Thinking huevos rancheros, thinking blue-winged warbler, thinking the half-moon hanging like a thumb-smudge in the south. Finish’d the big Bolaño and steam’d straightaway off up the tributaries (stories—some wherein Arturo Belano, Bolaño’s unmistakable “other” shows up, skinny and long-hair’d, smoking magnificently and inexorably a brand call’d Bali). And fuss’d in some backwaters, millrace channels, stray puddles of print. As one is “wont.” Found an odd echo-y triumvirate of things. Writings about things in illimitable thing-ness, un-quash’d by human hoot. Out of Peter Riley’s The Llŷn Writings (Shearsman, 2007):
Porth Gwrtheyrn, 21st August 1985Deft sonnet, lines to pound the table with (Khrushchev with shoe)—“Axle, roller, valve, beam, plate”—and the “human hoot” so overwhelmed by junk “erratic,” it becomes something wholly equal to, and parcel of, it all. Sopped up by debris and coagulate. Something “Chinese” in the self’s obliterating. In another Riley book, the simultaneously-released The Day’s Final Balance: Uncollected Writings, 1965-2006 (Shearsman, 2007), he writes, amidst a flurry of tiny pieces:
Yellow poppy, groundsel, carlin thistle,
Tangles of metal rope, rusted iron cogwheels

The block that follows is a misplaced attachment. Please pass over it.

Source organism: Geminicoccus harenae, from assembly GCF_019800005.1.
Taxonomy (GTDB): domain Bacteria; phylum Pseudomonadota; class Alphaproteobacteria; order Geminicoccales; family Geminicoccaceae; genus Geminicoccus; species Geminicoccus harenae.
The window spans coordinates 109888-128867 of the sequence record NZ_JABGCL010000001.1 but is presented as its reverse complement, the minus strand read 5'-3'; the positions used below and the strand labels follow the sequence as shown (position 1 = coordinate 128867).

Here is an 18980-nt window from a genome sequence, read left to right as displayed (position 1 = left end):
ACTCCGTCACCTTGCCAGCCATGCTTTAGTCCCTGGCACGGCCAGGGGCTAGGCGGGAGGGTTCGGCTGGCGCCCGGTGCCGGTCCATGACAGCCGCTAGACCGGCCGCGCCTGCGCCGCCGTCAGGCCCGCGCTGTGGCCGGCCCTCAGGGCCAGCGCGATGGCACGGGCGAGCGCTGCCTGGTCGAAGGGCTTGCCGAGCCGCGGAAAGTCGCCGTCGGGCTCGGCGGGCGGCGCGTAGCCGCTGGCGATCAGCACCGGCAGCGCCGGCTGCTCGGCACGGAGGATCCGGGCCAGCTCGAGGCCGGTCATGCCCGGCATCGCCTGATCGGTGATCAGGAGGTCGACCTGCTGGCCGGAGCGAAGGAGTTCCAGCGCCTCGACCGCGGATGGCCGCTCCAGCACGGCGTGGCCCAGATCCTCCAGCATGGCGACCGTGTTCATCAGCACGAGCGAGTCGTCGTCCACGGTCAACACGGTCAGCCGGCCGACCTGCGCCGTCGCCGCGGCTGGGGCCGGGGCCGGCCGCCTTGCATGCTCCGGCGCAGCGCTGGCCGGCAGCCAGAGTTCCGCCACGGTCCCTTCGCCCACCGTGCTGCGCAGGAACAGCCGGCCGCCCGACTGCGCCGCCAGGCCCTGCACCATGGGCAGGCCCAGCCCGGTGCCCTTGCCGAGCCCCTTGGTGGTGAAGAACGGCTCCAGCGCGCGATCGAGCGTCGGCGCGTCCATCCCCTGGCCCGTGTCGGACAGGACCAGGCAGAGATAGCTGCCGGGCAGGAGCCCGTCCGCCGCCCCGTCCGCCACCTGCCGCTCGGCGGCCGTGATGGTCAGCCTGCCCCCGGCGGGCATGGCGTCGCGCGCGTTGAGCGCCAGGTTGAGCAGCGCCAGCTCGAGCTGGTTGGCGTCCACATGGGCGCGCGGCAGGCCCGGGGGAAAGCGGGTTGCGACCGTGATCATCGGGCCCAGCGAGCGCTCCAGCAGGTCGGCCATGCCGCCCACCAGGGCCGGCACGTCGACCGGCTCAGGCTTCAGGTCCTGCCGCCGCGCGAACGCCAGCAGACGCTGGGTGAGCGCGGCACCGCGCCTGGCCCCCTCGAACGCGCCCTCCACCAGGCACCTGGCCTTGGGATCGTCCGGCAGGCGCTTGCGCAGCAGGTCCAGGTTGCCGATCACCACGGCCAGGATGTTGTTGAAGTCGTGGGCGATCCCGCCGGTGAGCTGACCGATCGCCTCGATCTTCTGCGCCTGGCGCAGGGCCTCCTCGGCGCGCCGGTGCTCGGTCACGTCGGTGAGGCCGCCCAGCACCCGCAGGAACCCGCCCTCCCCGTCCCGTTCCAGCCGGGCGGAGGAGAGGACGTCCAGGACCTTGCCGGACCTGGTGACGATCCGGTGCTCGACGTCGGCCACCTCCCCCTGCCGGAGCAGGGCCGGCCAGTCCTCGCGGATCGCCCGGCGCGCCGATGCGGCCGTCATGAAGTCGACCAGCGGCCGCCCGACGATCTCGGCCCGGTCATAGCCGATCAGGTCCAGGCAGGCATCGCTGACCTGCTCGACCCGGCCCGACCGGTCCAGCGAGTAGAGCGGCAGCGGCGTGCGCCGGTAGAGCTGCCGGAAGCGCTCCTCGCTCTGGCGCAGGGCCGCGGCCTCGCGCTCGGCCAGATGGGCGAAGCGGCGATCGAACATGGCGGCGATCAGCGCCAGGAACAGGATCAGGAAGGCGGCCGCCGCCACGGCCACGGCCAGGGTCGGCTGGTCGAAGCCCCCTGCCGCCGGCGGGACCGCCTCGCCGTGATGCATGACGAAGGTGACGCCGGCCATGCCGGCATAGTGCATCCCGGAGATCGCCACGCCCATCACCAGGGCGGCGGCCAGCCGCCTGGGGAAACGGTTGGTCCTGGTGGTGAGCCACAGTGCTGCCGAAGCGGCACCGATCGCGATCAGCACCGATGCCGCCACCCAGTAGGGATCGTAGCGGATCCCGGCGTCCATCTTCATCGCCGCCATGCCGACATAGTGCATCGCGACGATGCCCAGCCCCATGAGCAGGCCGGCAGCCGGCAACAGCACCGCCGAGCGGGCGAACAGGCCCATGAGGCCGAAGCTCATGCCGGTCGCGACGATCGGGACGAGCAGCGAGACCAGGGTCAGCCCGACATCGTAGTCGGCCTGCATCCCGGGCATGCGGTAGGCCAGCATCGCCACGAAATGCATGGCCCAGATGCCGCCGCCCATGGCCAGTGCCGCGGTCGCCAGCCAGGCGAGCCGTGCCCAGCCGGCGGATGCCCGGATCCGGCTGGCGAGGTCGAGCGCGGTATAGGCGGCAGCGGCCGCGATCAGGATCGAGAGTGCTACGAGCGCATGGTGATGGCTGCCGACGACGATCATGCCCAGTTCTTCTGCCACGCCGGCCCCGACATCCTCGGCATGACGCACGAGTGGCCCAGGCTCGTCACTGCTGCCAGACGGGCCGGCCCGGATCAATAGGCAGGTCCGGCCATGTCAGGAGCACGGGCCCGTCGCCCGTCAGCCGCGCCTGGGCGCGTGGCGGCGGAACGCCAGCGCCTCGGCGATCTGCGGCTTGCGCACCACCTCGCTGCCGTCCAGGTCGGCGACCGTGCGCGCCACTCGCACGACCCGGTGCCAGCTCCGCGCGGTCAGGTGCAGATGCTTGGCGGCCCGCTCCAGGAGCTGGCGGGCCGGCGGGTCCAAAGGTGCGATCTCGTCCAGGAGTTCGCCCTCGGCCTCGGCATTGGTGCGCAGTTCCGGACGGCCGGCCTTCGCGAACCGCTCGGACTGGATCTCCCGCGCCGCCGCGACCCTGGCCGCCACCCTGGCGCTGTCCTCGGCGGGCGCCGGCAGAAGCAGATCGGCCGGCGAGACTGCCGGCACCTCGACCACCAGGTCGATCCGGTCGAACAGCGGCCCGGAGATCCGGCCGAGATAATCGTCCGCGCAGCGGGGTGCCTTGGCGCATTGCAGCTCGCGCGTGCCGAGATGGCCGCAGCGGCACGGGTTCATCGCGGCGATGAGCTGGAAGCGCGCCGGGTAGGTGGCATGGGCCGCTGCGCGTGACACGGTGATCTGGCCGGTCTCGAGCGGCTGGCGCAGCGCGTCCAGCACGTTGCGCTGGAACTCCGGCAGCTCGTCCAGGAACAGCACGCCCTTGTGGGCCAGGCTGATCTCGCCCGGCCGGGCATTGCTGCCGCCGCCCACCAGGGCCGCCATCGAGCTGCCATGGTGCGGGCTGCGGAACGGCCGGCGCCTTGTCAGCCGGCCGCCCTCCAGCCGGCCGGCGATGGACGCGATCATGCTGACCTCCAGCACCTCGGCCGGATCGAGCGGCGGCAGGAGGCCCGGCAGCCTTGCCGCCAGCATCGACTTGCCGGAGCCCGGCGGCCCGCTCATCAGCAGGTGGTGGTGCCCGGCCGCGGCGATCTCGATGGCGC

Sunk in sand. Slate, granite, aggregate, shale.
Flung wiremesh, rails, bolts, rivets, grills,
Axle, roller, valve, beam, plate.
Rustle of water down cliff-face. Hawk, goat,
Wild shore strewn with lumps of concrete.
Mermaids’s purse, crab-shell, sandhoppers, boat.
Plastic bottles, rope knots, tin cans, bird bones.
Oystercatcher, little gull, wave smacks gravel.
My hair a thin cushion against the stones.
Concrete telegraph hut, bits of copper cable
Still dangling from it. Monster ruin of loading quays.
My family, my lunch, my erratic, growling days.
I quitThat delicate refusal of assertion. Leaving the world to things.
Leaving a scatter of uncompleted projects
Rusting in the hilltop grass.
Thin pencil lines
Fading in a dummy book.
Francis Ponge. Quoted in Gerald L. Bruns’s On the Anarchy of Poetry and Philosophy:
I write as I write, and I do not want it to be poetry. I do not intend to write poems. I express my feelings about things that move me, or that seem to me to be important to state. I have protested at length against my classification among poets, because lyricism in general disturbs me. That is, it seems to me that there is something too subjective, a display of subjectivity which appears to me to be unpleasant, slightly immodest. I believe that things—how can I say it?—that emanate from your subjectivity should not be displayed. Naturally, one never does anything but that. My own resolution was rather to reverse the situation and to try to say things that were generally valuable and pertinent. That is the reason why I have chosen things, objects, so that I would always have a break on my subjectivity, calling back the object as it exists when I write about it.Though, oddly enough, the first Ponge piece Bruns offers up moves rather less by means of things and more by means of the names of things, that is, the way niggles of orthographical difference may subsume thingness itself in (by) language. See: